Returning to the living room I have one memory where I opened the gate and encouraged my little sister to step inside. I then shut the gate and locked the latch which distressed my sister quite a bit. The person to the right is not my sister but Heather, the pretty girl who, much younger then, was very kind and opened the latch for my sister. She was like an angel who had the power to deliver my little sister from that forbidden place in which she was trapped.
I always hoped to see Heather every time we visited and was extremely disappointed when we didn’t. On one visit, her mother Paula informed me she couldn’t come because she was busy eating hot dogs back home which was just a few steps across the alley directly behind my Grandparent’s house. I imagined a plate of hot dogs all being consumed by Heather and wondered and why she would be eating so many of them? After all, I could only eat two, maybe two and a half, which would take approximately 10 minutes. So why was it that Heather still could not come play as surely eating hot dogs could not take all day? But being a young kid I wasn’t able to continually question this and express my desire that Heather promptly come over and play.
Heather only had her mother and there is speculation that she may be my cousin but this was never openly discussed. This makes Heather someone who I’d like to have coffee with one day and trade memories of our youth and that old house. From what I understand she is married, has moved from Bellaire and now lives in Tennessee.
Leaving the living room one passed into the kitchen in which there was a very large table. Grandma always sat at the top, closest to the sink and smoked her cigarettes. One time she had left a cigarette burning and while no one was in that room I picked it up and blew into it to see the tip glow a fierce red. I was terrified of being caught so it only lasted but a second. For dinner, the favorite meal was cabbage rolls which I didn’t entirely dislike, and certainly had to eat all that was given me for fear of making everyone angry.
In that kitchen there was a door leading downstairs which I was never allowed to venture down into. All I got to see were fishing poles and a tackle box which resided at the top of the stairs.
Passing through the kitchen one reached a door which led into the backyard. The most interesting thing there was a statue of the Virgin Mary which seemed as old to me as the Roman Coliseum does to me today. Mary stood there, in her protective enclosure watching over the happenings of the yard, the neighborhood and all of Bellaire. It remains in that yard to this very day although it has been moved to the side which was probably due to make the grass easier to cut.
Finally there was my Grandparent’s dog – Cuttles. Cuttles was a rambunctious little poodle that liked to hump things. One time he even tried humping my arm and I had no idea what he was doing – so I asked my Dad. My Dad scolded Cuttles and when I pressed the question he gruffly replied, “nothing.” Well, it was certainly not nothing as he was performing this action, which seemed unique on a regular basis. My Mom provided a better answer saying, “Cuttles needs a female dog.”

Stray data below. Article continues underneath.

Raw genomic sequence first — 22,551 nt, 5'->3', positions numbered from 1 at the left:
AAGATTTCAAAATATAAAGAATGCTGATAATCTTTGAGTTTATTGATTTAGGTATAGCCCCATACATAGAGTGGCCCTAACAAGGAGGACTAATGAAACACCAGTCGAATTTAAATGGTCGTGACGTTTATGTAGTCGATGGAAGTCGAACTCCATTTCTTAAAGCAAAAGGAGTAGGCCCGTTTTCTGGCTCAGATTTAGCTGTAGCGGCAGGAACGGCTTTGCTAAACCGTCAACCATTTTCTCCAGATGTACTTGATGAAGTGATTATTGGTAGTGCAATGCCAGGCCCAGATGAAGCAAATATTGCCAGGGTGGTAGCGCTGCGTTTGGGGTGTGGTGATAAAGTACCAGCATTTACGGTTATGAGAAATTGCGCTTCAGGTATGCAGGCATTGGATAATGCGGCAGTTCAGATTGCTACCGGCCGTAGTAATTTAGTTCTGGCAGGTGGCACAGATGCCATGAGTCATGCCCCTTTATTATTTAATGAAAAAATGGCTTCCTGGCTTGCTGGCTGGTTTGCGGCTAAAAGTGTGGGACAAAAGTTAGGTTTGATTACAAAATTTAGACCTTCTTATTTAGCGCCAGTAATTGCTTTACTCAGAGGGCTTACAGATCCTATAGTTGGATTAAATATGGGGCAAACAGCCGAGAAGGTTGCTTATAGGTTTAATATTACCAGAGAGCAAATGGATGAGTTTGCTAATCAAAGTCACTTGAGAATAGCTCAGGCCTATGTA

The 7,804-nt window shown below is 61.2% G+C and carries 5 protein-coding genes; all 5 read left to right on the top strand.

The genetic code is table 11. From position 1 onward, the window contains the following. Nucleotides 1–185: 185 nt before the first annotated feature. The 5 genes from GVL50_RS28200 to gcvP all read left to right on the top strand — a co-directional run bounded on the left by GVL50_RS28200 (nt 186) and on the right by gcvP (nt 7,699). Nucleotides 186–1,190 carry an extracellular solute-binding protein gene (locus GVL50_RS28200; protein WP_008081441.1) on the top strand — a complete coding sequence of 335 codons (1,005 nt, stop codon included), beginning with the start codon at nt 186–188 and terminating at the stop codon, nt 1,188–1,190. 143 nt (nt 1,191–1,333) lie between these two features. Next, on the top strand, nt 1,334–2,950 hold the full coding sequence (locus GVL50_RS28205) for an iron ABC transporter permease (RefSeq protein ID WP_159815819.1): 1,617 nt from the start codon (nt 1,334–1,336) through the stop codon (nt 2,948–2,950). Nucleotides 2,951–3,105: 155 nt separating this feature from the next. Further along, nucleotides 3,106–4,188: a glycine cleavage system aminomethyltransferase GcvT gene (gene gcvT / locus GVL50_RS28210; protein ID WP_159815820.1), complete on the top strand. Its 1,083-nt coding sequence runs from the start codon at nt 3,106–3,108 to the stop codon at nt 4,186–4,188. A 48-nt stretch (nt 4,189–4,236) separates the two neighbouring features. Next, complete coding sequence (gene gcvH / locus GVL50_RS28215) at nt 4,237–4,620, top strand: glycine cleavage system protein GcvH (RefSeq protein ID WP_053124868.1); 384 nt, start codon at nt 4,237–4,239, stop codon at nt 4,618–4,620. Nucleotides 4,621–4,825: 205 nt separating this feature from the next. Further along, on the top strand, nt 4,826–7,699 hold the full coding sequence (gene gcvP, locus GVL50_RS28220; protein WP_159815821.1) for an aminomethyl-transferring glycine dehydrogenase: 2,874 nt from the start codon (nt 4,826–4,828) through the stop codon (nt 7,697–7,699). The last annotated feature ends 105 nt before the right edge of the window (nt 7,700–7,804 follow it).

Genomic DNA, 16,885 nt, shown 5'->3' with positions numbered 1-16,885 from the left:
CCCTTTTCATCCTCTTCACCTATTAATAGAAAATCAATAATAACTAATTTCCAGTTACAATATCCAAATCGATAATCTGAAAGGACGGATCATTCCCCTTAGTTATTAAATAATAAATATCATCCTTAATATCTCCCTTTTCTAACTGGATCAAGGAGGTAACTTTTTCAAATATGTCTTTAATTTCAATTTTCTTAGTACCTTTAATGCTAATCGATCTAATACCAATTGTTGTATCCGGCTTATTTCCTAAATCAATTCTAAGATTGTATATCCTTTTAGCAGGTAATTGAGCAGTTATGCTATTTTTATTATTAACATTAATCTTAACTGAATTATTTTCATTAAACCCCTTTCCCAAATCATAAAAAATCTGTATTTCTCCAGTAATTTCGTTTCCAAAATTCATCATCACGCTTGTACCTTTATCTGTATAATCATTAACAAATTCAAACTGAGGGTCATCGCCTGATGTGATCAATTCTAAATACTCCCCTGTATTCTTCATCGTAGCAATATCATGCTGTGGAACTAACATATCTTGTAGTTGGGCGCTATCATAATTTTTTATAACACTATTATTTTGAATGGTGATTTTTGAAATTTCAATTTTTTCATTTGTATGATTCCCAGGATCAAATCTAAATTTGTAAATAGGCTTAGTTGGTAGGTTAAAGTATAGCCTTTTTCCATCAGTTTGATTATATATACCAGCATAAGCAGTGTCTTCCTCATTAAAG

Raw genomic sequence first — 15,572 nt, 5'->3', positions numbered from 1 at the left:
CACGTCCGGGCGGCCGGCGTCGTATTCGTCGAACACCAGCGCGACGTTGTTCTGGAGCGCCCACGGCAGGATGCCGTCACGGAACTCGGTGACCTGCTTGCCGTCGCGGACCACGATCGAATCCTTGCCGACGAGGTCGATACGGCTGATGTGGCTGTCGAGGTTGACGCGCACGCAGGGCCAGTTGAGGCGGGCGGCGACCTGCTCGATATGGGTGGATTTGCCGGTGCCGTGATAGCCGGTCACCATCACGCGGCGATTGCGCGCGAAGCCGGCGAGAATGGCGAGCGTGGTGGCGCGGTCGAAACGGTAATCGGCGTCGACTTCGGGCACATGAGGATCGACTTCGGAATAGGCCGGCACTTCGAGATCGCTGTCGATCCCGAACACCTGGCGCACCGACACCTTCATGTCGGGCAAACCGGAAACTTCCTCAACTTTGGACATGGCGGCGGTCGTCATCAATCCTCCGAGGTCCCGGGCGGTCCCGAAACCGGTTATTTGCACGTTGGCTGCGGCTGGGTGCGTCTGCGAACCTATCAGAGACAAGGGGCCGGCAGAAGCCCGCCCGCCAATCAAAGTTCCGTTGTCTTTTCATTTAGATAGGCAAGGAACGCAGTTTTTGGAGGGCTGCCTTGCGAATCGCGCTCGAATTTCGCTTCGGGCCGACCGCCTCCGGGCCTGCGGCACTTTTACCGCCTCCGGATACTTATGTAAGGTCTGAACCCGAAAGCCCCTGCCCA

At night I was always upstairs and always awakened on the hour to the sound of the clock and that room etched itself into my dreams. If I close my eyes now at 38 years old I can be transported to that old room which shall always be attached in a forgotten corner in my mansion of memories in which I will reside in the afterlife. Some experiences are so strong that they are never forgotten, even if it is just an old dusty room, in a dead coal mining town, on the banks of the Ohio river, at midnight.
It is difficult to completely describe the thoughts, emotions and feelings that the gongs of the grandfather clock created in me. I did find a description by Edgar Allen Poe in his story “The Masque of the Red Death,” that illustrates something similar: it shows how the clang, while announcing the passage of time ironically stops the moment, creates its own space outside of our perception, outside of our reality and lasts forever.
“It was in this apartment also that there stood against the western wall a gigantic clock of ebony. Its pendulum swung to and fro with a dull, heavy, monotonous clang, and when the minute hand made the circuit of the face and the hour was to be stricken, there came from the brazen lungs of the clock a sound which was clear and loud and deep and exceedingly musical, but of so peculiar a note and emphasis that at each lapse of an hour, the musicians of the orchestra were constrained to pause, momentarily, in their performance, to harken to the sound; and thus the waltzers perforce ceased their evolutions, and there was a brief disconcert of the whole gay company – and while the chimes of the clock yet rang, it was observed that the giddiest grew pale and the more aged and sedate passed their hands over their brows as if in confused reverie or meditation.”Edgar Allen Poe